The Eyre Affair

Lost in a Good Book

The Well of Lost Plots

Something Rotten by Jasper Fforde
(Viking, $24.95, G) ISBN 0-670-03359-6
Jasper Fforde’s fourth novel featuring intrepid Literary Detective Thursday Next is hardly Something Rotten – in fact, it’s a fine return to form after a slight misstep in last year’s Well of Lost Plots. If you like the offbeat humor of Douglas Adams, Monty Python and Lewis Carroll, you should not miss out on this fiendishly clever series.  

Thursday Next has spent two years living in the Book World as the head of Jurisfiction, managing the fictional characters’ efforts to police themselves, but she has grown weary of the “peculiar and downright weird.” After a disastrous attempt to locate an escaped minotaur within the pages of a Western novel, Thursday decides to go home to Swindon, England, where at least the weirdness has some basis in reality. Her son Friday is now two years old and it’s time for him to meet his Daddy. Unfortunately, Thursday’s husband Landon was eradicated several years ago by the evil Goliath Corporation, a fate decidedly worse than death because to everyone but Thursday, Landon never existed.  

But fortunately, big changes are afoot in this alternate 1988 England. Goliath is in the midst of transforming itself from a mega-corporation into a recognized religion, and they’re eager to make amends for past wrong-doings. This may be Thursday’s best opportunity Thursday to get Landon un-eradicated. But even if she manages that feat, she faces many other challenges. Corrupt politician Yorrick Kaine, a fictional character who escaped from the Book World, is angling to become dictator by blaming all of England’s social and economic problems on Denmark. According to the revelations of Swindon’s patron St. Zvlkx, who is scheduled to be spontaneously resurrected the day after tomorrow, Goliath and Kaine can only be stopped if Swindon’s pathetic croquet team wins the SuperHoop tournament. And Thursday may be back in Swindon, but she hasn’t completely left the Book World behind; Jurisfiction agents keep popping up to ask her advice on various problems. She’s also responsible for an unusual tourist – Hamlet, Prince of Denmark, who, despite his notorious indecision, isn’t too happy to learn that his homeland is being used as a scapegoat.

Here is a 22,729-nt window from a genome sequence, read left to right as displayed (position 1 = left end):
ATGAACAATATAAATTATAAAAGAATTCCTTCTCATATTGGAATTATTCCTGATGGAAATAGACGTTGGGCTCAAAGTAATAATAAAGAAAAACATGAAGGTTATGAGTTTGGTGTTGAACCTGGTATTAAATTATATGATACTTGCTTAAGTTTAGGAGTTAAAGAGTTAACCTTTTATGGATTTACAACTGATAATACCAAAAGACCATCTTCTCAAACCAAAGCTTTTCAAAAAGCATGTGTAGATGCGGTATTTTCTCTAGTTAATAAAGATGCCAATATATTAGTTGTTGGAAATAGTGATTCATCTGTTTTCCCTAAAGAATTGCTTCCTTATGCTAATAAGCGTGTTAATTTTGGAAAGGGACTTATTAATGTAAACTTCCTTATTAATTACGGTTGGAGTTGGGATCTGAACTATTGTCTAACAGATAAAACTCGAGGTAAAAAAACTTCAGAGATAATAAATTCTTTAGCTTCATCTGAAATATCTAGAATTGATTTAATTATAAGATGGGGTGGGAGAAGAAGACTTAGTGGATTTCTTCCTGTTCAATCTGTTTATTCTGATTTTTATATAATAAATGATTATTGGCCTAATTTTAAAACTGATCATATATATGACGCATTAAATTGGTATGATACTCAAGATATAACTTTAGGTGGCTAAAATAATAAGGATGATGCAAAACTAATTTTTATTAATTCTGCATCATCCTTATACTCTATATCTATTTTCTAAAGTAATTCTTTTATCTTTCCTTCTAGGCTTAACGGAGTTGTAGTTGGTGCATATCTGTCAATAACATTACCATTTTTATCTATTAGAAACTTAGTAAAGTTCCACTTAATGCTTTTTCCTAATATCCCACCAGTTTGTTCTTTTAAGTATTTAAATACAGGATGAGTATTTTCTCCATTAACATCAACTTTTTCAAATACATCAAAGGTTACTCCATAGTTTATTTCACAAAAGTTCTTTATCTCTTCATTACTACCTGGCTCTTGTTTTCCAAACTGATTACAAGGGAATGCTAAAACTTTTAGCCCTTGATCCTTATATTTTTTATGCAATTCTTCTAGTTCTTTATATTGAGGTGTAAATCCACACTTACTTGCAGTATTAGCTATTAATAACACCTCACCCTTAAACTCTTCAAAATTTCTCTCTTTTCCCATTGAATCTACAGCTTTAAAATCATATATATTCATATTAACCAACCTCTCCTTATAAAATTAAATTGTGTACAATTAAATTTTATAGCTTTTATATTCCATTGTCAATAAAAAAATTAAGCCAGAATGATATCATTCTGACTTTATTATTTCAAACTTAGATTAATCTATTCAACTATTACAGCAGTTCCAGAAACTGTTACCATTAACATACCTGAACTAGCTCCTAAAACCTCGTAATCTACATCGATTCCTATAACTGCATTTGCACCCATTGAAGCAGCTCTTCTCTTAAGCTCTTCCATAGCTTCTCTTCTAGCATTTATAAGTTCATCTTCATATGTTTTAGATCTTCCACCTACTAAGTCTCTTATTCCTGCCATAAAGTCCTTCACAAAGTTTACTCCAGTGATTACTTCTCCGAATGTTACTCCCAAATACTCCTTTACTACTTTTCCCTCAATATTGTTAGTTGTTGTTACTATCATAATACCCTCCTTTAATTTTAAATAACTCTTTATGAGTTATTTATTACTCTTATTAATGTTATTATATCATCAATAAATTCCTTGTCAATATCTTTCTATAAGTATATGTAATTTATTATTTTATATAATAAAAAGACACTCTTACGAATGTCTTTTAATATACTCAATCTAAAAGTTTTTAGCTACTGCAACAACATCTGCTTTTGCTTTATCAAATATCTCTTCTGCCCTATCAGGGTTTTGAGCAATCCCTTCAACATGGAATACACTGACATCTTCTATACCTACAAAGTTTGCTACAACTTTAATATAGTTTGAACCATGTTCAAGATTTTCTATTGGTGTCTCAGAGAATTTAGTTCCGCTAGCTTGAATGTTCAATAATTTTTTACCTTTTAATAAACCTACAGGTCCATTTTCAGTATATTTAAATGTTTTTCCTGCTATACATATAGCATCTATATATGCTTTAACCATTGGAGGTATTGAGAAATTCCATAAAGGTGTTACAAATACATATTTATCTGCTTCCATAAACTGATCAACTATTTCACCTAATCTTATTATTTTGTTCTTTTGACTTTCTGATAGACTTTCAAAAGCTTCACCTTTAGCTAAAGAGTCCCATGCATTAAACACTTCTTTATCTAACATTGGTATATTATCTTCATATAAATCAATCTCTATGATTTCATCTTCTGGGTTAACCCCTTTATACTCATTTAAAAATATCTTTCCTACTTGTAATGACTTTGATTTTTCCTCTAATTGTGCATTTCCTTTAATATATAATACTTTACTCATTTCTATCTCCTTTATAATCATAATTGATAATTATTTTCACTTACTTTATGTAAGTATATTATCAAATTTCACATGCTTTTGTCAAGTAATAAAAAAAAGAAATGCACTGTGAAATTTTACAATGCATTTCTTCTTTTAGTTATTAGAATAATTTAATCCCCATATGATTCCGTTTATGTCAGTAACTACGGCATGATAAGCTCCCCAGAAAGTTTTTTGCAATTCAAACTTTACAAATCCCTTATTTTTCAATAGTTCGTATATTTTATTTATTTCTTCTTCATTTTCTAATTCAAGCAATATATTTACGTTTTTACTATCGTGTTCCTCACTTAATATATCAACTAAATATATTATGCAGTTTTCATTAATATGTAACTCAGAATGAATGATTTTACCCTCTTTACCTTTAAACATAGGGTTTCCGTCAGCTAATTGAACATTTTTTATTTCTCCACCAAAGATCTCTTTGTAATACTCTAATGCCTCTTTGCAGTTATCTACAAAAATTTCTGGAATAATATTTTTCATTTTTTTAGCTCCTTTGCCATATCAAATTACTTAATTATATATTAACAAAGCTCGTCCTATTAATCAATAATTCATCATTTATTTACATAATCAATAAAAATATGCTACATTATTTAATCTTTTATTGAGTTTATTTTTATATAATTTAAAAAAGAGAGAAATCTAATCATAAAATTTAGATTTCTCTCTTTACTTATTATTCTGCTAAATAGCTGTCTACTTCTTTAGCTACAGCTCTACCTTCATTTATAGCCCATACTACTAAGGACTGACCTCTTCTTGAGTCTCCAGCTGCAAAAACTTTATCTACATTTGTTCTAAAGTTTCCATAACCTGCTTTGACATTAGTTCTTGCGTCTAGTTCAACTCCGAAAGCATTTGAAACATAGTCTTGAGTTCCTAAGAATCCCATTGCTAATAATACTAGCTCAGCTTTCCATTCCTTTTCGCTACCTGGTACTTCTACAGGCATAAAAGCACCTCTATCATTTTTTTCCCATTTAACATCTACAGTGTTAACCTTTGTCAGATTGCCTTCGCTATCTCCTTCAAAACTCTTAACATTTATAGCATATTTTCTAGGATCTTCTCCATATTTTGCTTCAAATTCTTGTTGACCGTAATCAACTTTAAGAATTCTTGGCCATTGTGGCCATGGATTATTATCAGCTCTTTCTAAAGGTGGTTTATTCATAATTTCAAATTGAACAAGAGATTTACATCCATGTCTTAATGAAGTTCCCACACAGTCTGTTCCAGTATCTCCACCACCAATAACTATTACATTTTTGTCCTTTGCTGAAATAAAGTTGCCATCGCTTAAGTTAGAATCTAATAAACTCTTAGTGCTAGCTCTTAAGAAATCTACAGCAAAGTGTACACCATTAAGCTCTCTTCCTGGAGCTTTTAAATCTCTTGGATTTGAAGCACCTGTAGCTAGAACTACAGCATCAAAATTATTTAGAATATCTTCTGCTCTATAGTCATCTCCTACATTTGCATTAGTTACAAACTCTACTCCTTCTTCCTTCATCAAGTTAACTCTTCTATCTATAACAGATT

In his four Thursday Next novels, Jasper Fforde has created a unique alternate reality that almost defies description. In some ways Thursday’s England is incredibly advanced (Thursday’s pet dodo Pickwick was manufactured from a home cloning kit) yet also rather backwards (airplanes haven’t been invented yet) and also eerily familiar (politicians speak out of both sides of their mouths, greedy corporations try to steal even more money). The humor is sometimes broad and occasionally groaningly bad, but you have to shake your head in amazement at Fforde’s agile mind that keeps manufacturing jokes at such a rapid pace. Unlike several of the earlier installments, Something Rotten’s plot starts off at a fast clip and keeps its momentum; there are fewer chapters that seem to have been included just so Fforde can demonstrate his cleverness. I don’t think he knows much about children, however; little Friday may be an active toddler, but he never cries, whines or clings to Thursday. Yet he’s surprisingly engaging, and the story’s best joke revolves around the unusual language he has developed from living in the Book World during his formative years.  

I was pleasantly surprised by Fforde’s ability to imbue his characters with some genuine emotion in this installment. While no one will ever accuse him of being sentimental, Fforde does invest Thursday’s quest for Landen with a touch of poignancy. Another unusual character, the re-engineered Neanderthal Stig, has a sad, noble dignity that serves as a chilling warning about the dangers of science gone too far.  

Fforde brings the book, as well as the series (at least temporarily) to a close in a mind-blowing scene that ties up ends left loose since The Eyre Affair. According to Fforde’s website, Thursday will be back eventually, but his upcoming 2005 release will go in a new direction. Meanwhile, those of us who have followed Thursday on her through-the-looking-glass type adventures for the past three years will have to be content with re-reading the series. If, like myself you are fascinated by the creative process, I recommend that you check out the “special features” at which contains a “wordamentary” on the making of Something Rotten. Understanding the process that went into the final version of the novel does nothing to lessen the impact of Fforde’s creative genius.  

--Susan Scribner

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